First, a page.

Warts of the war leaders

Allies at War - The War Within World War II
August 30, 2002

War is a nasty business. One meets treachery, deceit, overweening ambition and ruthless vindictiveness. And that's before one gets to grips with the enemy. Thomas Fleming's portrait of Franklin Roosevelt as war leader is not so much warts and all, as a mass of gross, disfiguring wens.

Thus, Roosevelt very probably caused the leak of his war plans against Germany three days before Pearl Harbor: "There is no absolute proof of this scenario, but it fits the devious side of Franklin D. Roosevelt's personality," writes Fleming. "I have no hard evidence," claimed General Wedemeyer, who initially fell under suspicion, "but I have always been convinced on some intuitional level, that President Roosevelt authorised it." The intention, says Fleming, was to provoke Hitler into war. Hitler duly declared war (presumably therefore demonstrating Roosevelt's accurate appraisal of the threat he posed). But if this was Roosevelt's intention, he had now foolishly revealed America's military weakness. Prior to 1943, Germany had the strength to form a defensive line on the Russian front, construct a sealed European fortress and make the Mediterranean a German lake. Had Hitler chosen this strategy, Stalingrad would never have occurred; and the North African, Italian and Normandy landings would have been well-nigh impossible. Only the chance of Russian counter-attacks in December 1941 made Hitler lose his cool and saved Roosevelt from the effects of his own folly.

Meanwhile on the other side of the world, "The charge that Roosevelt wanted the Japanese to attack the Pacific fleet in Pearl Harbor remains unproven", but what otherwise was the logic of positioning it there, given that Pearl Harbor was more than 5,000 miles from American bases in the Philippines? According to Fleming, "race-based contempt" in the US had denigrated Japanese military effectiveness and persuaded Roosevelt to take a gamble. Hence his shock when he learnt the truth about the destruction: he "was as white as a sheet. He was visibly shaken. You know, I think he expected to get hit: but he did not expect to get hurt." Of course, the genuine surprise element in the Japanese attack might suggest that, even by Roosevelt's standards of "Byzantine intrigue", he still had something to learn.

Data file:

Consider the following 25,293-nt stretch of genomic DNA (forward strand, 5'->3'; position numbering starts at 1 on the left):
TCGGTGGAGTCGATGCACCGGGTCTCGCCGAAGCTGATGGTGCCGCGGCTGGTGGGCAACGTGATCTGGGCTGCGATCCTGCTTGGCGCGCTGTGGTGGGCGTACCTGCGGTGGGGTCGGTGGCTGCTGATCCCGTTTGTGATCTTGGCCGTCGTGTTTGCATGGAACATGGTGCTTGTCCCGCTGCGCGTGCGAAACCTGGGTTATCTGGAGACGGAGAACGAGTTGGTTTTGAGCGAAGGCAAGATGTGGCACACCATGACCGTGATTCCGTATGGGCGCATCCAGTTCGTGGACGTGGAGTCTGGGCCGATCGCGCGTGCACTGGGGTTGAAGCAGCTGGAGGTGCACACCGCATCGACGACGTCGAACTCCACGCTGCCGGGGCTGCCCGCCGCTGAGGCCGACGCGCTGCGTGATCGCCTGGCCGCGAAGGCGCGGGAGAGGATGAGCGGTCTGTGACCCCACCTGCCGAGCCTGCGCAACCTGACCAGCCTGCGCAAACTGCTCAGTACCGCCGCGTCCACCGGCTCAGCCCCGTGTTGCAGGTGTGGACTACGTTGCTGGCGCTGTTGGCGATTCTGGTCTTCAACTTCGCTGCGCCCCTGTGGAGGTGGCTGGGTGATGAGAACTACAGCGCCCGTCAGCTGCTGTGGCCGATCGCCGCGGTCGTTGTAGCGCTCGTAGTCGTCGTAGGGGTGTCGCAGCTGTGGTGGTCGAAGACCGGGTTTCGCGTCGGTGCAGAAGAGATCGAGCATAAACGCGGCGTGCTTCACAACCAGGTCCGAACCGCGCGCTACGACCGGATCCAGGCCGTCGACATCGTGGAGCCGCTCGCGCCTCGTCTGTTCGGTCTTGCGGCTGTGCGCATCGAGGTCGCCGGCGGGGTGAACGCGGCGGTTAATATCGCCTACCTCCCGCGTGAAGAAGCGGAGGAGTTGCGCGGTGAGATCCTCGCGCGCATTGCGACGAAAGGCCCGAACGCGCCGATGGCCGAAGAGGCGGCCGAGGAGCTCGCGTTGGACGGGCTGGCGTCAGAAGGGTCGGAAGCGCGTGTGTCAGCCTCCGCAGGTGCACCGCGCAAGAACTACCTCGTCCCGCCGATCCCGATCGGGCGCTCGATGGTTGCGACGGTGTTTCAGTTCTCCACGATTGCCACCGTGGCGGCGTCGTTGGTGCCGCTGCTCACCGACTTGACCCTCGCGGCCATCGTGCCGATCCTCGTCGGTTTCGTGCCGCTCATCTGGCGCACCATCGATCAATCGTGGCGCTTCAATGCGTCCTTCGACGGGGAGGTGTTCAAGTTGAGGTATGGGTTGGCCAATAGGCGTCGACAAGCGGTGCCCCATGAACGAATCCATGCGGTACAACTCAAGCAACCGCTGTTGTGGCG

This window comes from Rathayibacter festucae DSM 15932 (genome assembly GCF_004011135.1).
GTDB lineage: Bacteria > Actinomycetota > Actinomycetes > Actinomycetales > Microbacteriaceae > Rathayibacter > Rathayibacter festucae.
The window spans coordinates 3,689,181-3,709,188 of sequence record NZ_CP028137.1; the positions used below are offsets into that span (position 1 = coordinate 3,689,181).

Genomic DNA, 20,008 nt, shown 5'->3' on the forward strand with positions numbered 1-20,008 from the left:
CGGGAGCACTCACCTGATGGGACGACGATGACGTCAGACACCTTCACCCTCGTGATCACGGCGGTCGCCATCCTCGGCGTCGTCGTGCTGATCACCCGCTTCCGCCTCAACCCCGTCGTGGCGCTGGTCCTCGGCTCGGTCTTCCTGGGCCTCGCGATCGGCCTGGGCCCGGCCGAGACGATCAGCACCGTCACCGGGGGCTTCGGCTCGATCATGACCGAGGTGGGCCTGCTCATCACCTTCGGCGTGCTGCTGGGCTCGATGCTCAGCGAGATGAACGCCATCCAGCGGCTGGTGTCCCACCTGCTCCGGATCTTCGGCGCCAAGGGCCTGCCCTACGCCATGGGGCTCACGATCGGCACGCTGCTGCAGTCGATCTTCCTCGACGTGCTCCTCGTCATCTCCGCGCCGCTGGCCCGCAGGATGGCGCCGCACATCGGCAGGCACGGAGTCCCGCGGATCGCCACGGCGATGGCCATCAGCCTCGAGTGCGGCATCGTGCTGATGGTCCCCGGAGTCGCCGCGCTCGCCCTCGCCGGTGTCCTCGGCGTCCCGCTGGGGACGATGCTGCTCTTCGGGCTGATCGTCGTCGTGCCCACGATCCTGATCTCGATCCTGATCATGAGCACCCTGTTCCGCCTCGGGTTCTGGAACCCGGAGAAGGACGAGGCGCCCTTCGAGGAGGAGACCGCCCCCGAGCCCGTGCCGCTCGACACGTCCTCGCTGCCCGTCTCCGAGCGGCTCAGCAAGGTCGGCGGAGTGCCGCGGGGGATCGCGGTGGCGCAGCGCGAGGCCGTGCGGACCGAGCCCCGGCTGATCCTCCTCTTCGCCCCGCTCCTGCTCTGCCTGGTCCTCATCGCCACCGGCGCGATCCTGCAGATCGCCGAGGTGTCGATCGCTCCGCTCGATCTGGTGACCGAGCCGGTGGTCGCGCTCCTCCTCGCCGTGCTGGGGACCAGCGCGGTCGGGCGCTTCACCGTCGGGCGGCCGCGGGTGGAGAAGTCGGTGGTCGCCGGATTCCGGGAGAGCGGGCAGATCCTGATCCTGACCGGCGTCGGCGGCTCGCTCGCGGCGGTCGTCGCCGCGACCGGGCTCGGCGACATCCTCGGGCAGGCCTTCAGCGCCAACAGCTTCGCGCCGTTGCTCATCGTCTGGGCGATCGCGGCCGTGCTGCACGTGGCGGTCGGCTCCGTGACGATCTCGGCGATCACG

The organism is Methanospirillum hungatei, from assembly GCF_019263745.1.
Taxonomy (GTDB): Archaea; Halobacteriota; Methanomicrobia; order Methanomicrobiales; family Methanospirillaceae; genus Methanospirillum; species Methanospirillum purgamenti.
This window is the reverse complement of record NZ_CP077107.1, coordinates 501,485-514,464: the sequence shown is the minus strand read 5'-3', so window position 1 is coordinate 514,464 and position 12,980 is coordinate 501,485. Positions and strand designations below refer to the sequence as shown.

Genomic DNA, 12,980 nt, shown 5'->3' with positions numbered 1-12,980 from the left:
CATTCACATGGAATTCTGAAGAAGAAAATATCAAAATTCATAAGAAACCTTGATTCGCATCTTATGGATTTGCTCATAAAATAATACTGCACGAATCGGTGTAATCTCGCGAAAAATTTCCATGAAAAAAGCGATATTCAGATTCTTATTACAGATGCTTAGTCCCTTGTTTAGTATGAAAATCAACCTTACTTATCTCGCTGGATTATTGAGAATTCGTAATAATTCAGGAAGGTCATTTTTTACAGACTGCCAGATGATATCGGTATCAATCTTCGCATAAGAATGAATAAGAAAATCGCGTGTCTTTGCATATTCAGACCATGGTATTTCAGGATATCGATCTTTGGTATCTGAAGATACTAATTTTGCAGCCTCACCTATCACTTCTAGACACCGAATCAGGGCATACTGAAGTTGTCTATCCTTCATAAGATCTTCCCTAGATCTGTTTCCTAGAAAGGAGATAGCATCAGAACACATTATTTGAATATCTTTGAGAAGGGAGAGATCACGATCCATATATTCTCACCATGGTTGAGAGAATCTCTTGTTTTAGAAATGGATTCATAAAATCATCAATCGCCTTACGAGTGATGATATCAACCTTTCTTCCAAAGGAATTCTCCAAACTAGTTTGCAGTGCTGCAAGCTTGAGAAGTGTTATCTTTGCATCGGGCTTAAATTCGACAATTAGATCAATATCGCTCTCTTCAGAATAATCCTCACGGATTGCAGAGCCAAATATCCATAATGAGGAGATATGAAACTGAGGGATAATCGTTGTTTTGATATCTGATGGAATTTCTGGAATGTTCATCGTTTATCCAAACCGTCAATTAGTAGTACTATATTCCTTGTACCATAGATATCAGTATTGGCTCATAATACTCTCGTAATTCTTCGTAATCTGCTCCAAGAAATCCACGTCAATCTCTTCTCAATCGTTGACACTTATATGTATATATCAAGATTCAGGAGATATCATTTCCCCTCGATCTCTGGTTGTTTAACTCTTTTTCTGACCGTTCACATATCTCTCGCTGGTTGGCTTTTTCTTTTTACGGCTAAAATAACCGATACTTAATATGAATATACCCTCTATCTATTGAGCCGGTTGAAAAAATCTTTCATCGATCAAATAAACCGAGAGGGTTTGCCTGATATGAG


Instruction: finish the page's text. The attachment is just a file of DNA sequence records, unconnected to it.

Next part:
Why did he do all this? Partly because, argues Fleming, "he saw a pattern of aggression by Japan, Italy and Germany, beginning as far back as 1931". Roosevelt said: "Modern warfare, as conducted in the Nazi manner, is a dirty business." And surely Roosevelt had a point here? But this perception apparently conceals Roosevelt's real motive for encouraging war: his "hubris". The New Dealers wanted to fight a war to salvage their aborted domestic reform plans and expand them globally. Of course they were no good at it. "As the war gathered momentum, idealism repeatedly lost to ruthless realism. Only a dwindling handful of New Dealers groped for high moral ground. Franklin D. Roosevelt was not one of them."

Hence Roosevelt's insistence on "unconditional surrender". Apart from prolonging the war - Fleming calculates it cost a further 8 million lives - it also, he maintains, delivered a "lethal blow" to a possible coup d'etat against Hitler at the time of Stalingrad. Perhaps. Later, he says, it constrained Harry Truman to use the atomic bomb to obtain the surrender of Japan. Here, one might recall that the Japanese were readying to resist invasion with the savagery they had shown on Iwo Jima and Okinawa, and that even after two A-bombs had been dropped some Japanese still countenanced resistance. Roosevelt's opinion that "the very word Reich had to be scoured from the German soul" was surely not, when one considers Auschwitz, so unreasonable?